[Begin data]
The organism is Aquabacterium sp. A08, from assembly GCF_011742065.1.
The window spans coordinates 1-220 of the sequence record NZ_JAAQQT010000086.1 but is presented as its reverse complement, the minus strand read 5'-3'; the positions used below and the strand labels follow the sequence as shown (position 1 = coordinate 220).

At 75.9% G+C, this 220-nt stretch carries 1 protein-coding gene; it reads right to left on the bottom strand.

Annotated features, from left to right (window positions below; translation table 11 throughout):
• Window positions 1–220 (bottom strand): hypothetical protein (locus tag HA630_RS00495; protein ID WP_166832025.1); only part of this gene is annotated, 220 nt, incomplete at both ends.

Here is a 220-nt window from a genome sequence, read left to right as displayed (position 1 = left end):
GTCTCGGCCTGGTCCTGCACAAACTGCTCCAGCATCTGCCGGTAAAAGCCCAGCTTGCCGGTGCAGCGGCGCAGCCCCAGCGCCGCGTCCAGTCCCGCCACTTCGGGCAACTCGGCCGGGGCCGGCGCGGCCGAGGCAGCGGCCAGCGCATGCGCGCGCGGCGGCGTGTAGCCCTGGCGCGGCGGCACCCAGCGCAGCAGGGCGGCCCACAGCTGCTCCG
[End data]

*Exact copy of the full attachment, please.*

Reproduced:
The organism is Aquabacterium sp. A08, from assembly GCF_011742065.1.
The window spans coordinates 1-220 of the sequence record NZ_JAAQQT010000086.1 but is presented as its reverse complement, the minus strand read 5'-3'; the positions used below and the strand labels follow the sequence as shown (position 1 = coordinate 220).

At 75.9% G+C, this 220-nt stretch carries 1 protein-coding gene; it reads right to left on the bottom strand.

Annotated features, from left to right (window positions below; translation table 11 throughout):
• Window positions 1–220 (bottom strand): hypothetical protein (locus tag HA630_RS00495; protein ID WP_166832025.1); only part of this gene is annotated, 220 nt, incomplete at both ends.

Here is a 220-nt window from a genome sequence, read left to right as displayed (position 1 = left end):
GTCTCGGCCTGGTCCTGCACAAACTGCTCCAGCATCTGCCGGTAAAAGCCCAGCTTGCCGGTGCAGCGGCGCAGCCCCAGCGCCGCGTCCAGTCCCGCCACTTCGGGCAACTCGGCCGGGGCCGGCGCGGCCGAGGCAGCGGCCAGCGCATGCGCGCGCGGCGGCGTGTAGCCCTGGCGCGGCGGCACCCAGCGCAGCAGGGCGGCCCACAGCTGCTCCG